My wife and I knew what we were getting into when we chose to spend the rest of our lives together. We dated for six years before tying the knot — well past the discovery phase of a relationship. During our time together, we went through what I refer to as the "relationship checklist." We revealed our values and met each other's families. We explored different cities on long weekend vacations and fantasized about our next adventures. We even managed to load a moving truck with our combined belongings with Tetris-like precision and move into our first home together. Yup, we were in it for the long haul. We unpacked our insecurities, our quirks, and our fears. We laid it all on the line, because when you choose to spend the rest of your life with someone, honesty is an implied rule.
I've struggled with mental health issues like chronic anxiety for most of my adult life. For anyone who's experienced it, it can be frustrating, terrifying, and debilitating. It can diminish your motivation and inhibit you from dealing with the world. Oftentimes, it comes out of nowhere. You're having a great day — flying high until anxiety cuts your strings and you fall flat on your face. The bottom line is anxiety impacts your life. But what about your spouse or partner? Does your anxiety also impact them? Of course it does. I'll be the first to admit I sometimes forget this when it comes to my wife. I tell myself she knew what she signed up for — and anxiety was part of the package. But you know what they say about assumptions, right? I decided instead to listen, and it turns out she had a lot to say about what she's learned from living with someone dealing with anxiety. Here are her top four pieces of advice:
1. Let Anxiety Be a Part of Your Marriage
Let me make this clear — by no means are we saying you should let anxiety curl up in between you and your spouse in bed for an evening cuddle, but you can't pretend it doesn't exist. The unforgiving reality is that when one spouse suffers from anxiety, it's going to be ever present in your marriage. Medication, natural remedies, self-care, and therapy can all be effective tools for managing anxiety, but there is no guarantee these methods will eradicate all symptoms. Acknowledging your partner's anxiety and communicating with them about it will help you both navigate through living with it.
2. Be Prepared and Be Adaptable
One of the most challenging aspects of having a spouse with anxiety, from my wife's perspective, is its unpredictability. Anxiety could care less about your plans. You spent a lot of money on tickets to a concert? Too bad. Having dinner with friends? Tough luck. Anxiety will come and go as it pleases, with complete disregard for your schedule. Implementing a strategy both you and your spouse agree on before you go out has been instrumental for both of us. Before we put this into practice, there were times when my wife felt obligated to leave or stay home if I felt too anxious to go out. I didn't force her to stay, nor did I tell her to go, and she didn't vocalize how she was feeling about having to stay home. Now we talk about it. We adapt and we adjust as needed.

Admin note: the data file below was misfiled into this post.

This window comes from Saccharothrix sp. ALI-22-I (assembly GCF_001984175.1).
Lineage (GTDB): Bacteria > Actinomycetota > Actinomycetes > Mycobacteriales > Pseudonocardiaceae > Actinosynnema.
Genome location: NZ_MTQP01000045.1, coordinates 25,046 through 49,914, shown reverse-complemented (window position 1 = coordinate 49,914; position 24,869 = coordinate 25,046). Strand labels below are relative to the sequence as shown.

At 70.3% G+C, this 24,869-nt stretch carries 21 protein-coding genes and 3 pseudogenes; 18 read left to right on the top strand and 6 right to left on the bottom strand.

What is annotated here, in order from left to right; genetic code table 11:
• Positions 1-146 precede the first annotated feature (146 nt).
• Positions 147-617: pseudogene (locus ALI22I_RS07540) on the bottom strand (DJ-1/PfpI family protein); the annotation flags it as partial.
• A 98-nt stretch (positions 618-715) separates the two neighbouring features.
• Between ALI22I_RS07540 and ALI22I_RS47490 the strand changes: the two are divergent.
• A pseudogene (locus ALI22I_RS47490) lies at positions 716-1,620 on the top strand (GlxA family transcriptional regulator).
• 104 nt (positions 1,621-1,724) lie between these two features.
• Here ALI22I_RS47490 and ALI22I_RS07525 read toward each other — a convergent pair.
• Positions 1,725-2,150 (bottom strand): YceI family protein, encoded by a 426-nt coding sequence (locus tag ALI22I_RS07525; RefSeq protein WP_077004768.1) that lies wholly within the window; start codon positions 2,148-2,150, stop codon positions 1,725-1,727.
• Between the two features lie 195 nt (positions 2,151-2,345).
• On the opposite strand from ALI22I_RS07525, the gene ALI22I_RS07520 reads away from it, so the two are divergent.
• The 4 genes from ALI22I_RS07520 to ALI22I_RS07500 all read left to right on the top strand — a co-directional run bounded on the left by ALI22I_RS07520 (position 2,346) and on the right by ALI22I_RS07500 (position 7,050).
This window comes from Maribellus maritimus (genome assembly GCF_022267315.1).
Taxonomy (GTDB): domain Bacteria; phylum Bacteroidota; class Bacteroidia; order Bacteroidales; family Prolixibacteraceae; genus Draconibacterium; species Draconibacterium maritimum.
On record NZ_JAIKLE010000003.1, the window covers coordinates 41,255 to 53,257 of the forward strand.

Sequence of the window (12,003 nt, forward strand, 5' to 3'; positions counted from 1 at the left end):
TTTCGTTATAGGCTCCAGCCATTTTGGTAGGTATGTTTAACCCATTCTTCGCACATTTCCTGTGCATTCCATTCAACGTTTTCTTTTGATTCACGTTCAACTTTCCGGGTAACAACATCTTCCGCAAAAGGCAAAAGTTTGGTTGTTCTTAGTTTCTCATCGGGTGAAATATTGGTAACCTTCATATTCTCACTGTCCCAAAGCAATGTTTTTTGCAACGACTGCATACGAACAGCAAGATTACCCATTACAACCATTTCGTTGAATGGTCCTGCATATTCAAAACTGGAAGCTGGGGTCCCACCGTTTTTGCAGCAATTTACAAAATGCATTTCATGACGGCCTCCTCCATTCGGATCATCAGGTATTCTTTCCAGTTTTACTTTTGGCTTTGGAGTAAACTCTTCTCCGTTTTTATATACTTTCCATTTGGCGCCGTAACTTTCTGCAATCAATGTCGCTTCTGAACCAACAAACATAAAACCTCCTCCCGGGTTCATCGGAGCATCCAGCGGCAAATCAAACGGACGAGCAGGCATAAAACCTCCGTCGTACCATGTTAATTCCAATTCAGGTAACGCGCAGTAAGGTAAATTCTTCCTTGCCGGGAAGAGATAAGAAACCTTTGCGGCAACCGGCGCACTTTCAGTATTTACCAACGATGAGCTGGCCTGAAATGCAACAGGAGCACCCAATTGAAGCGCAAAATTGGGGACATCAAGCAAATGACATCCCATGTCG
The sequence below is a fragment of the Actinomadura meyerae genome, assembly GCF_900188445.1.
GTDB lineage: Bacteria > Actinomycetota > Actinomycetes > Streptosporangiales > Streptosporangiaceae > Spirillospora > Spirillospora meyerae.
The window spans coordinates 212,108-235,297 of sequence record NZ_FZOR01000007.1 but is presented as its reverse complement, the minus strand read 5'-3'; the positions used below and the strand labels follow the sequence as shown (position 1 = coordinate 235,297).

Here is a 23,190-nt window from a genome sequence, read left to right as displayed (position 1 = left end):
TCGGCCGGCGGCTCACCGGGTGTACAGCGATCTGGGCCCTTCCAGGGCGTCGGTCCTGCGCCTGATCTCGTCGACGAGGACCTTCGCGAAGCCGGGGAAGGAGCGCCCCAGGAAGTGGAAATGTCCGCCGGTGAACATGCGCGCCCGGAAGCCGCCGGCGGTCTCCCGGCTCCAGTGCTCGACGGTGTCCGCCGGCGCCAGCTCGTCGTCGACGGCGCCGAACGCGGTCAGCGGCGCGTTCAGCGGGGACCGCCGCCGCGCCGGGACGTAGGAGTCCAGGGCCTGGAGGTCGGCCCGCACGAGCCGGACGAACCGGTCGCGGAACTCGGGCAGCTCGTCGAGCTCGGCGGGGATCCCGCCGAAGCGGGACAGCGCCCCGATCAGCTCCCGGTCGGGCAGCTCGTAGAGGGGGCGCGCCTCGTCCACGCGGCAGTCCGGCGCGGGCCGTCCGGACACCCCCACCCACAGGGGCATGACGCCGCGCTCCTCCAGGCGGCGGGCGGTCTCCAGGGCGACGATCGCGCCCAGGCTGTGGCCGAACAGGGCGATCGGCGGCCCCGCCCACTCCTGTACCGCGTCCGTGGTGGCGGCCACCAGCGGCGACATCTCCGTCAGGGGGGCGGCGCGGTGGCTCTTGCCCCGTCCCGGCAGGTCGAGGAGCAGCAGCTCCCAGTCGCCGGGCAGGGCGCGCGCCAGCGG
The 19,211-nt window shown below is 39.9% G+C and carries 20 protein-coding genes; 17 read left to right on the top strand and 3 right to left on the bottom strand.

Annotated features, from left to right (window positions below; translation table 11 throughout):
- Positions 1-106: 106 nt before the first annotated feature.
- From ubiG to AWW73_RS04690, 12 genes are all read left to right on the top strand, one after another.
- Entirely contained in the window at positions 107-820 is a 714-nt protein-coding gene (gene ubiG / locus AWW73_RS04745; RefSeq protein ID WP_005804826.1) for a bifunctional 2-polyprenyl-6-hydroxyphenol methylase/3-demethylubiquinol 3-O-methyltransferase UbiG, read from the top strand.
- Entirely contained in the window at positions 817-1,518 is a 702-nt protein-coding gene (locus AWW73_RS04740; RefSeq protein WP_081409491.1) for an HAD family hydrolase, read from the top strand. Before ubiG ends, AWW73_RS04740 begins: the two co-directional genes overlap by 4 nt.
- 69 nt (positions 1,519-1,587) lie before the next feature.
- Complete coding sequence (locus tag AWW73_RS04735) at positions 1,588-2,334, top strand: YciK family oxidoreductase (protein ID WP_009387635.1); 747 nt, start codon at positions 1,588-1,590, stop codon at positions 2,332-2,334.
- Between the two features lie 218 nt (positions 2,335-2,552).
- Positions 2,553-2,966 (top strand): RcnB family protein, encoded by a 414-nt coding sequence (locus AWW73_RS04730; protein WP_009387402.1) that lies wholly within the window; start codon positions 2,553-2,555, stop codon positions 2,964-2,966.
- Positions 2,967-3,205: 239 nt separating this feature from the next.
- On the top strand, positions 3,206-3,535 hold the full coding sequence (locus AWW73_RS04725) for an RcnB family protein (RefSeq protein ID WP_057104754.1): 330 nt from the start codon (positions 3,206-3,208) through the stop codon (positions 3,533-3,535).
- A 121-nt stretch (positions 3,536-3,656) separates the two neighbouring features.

Being validated, supported, and loved throughout an anxiety struggle is really all your spouse needs.
3. Offer Support, Not Counsel
Anxiety is the mind's invisible battle with itself. When one anxious thought steps forward, it's usually not long before you're confronted with an untamed armada of anxiety. The problem is no matter how your partner describes their anxiety, you can't see it yourself. If you haven't experienced this, the idea of not being able to control your own brain seems preposterous. For some people, being anxious is a natural occurrence, and they can calm themselves down. For chronic anxiety sufferers, sometimes it takes a hell of a lot more than soothing self-talk. Instead of trying to offer up advice on what your spouse should do, just be there. Listen and try to understand their triggers. For me, personally, my trigger can be a messy house. If I'm already feeling anxious, disorder in my home can multiply my anxiety tenfold. My wife has recognized this trigger and is cognizant of helping to ensure our house is clean and tidy. Being validated, supported, and loved throughout an anxiety struggle is really all your spouse needs.
4. You've Got the Love
Anxiety is the master of transfiguration. It manifests itself in different ways at different times and can provoke behaviors that may seem uncharacteristic of your spouse. Rage, depression, and isolation can all be results of anxiety's expert shapeshifting. Your spouse may withdraw from you. They may hurl angry or hurtful words at you. You may feel like you're living with a ticking time bomb you desperately want to dismantle so you can spare yourself. During the worst of these times, you may be inclined to take it all personally or feel unappreciated for your support. Don't. Remember: your spouse chose you to spend the rest of their life with, and anxiety does not change that. The fact your partner has chosen to let you in, to ask for your help and support in dealing with their anxiety, is a reflection of the love and trust you have for each other. Anxiety does not define your marriage if you don't let it.